This is an area that has yet to be explored as a way of encouraging the air flow to remain attached to the bodywork as the flow approaches the air intake grille. Certainly vortex generators have been studied as a way to improve aerodynamic drag on the latest versions of the Mitsubishi Evo, encouraging airflow to flow from the roof over the rear windscreen without detachment (read relevant paper here). However, whether this is enough to over come the need to encourage the air flow to turn a corner as is required for the MGF duct design is an altogether different question that has yet to be addressed...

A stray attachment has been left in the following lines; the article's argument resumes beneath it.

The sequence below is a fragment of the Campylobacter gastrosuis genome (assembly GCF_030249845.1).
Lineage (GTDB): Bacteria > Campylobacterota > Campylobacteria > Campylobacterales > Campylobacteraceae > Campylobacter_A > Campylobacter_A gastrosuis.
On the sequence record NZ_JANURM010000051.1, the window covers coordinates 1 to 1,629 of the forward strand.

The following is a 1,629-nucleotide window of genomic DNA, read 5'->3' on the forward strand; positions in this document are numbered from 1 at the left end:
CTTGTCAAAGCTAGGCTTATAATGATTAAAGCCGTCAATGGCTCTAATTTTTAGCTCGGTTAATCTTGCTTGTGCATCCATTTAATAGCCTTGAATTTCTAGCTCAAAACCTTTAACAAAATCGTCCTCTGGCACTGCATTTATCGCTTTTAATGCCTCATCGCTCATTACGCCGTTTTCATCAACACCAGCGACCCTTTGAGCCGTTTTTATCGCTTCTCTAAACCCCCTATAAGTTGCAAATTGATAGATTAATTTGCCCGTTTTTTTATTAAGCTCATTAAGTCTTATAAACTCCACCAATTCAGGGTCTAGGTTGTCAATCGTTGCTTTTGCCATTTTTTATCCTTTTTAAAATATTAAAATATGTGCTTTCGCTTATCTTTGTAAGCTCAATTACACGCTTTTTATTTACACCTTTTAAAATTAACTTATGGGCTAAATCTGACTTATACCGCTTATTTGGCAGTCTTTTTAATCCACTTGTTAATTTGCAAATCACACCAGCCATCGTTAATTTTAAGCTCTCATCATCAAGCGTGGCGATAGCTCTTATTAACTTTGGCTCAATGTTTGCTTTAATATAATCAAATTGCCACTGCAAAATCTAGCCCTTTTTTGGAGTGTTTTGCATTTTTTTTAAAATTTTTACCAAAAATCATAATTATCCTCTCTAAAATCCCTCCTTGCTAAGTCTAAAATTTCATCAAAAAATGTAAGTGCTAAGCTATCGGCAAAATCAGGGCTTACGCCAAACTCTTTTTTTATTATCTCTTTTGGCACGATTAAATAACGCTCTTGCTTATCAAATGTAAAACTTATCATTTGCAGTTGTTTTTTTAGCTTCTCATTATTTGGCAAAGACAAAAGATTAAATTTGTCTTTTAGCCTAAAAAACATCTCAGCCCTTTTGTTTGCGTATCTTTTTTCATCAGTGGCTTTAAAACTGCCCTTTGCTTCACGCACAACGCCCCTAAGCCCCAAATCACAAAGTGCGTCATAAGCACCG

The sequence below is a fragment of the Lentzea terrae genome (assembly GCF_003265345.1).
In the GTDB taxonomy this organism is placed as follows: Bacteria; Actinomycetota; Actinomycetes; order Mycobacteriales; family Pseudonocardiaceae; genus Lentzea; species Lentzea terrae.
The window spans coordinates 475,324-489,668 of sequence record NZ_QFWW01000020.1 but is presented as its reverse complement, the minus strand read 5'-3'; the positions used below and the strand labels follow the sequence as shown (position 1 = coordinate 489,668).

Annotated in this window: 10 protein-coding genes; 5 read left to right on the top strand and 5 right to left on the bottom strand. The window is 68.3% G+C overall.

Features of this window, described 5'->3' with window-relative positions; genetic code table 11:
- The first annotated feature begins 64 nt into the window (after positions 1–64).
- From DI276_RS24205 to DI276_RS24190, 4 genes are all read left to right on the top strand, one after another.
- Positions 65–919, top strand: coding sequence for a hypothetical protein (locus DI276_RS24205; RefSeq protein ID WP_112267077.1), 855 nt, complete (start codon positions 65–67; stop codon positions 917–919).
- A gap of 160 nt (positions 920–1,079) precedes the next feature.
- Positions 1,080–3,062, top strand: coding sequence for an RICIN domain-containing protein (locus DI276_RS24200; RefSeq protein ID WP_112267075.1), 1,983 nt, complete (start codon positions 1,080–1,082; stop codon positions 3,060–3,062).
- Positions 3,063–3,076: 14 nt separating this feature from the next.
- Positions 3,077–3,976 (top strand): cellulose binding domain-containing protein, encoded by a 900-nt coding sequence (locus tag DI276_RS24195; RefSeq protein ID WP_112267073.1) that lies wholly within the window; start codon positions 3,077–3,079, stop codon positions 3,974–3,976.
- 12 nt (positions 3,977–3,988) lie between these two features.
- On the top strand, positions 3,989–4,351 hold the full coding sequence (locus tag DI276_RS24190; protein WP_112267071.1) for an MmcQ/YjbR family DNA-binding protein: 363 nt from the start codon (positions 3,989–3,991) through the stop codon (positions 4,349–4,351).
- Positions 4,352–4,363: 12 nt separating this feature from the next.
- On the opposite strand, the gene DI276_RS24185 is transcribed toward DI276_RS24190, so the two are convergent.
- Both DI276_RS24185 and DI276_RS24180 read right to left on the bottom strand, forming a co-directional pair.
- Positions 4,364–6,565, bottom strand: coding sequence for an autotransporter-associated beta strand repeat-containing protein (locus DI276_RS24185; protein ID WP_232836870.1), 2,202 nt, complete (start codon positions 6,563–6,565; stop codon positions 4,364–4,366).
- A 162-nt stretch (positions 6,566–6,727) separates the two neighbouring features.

The problem with the Vortex generator concept however, is that it relies on being in reasonably clean air. The problem with the sides of the MGF and TF is that the air flow is largely disrupted by messy air flow around the front wheels and the wheel arches. Although we see evidence that the airflow reattaches itself to the sides of the body work at speed, whether this is sufficient to permit a vortex generator to work is another question; perhaps the intake 'ear' concept is the one to go for. Certainly this is what the team at MIRA believed.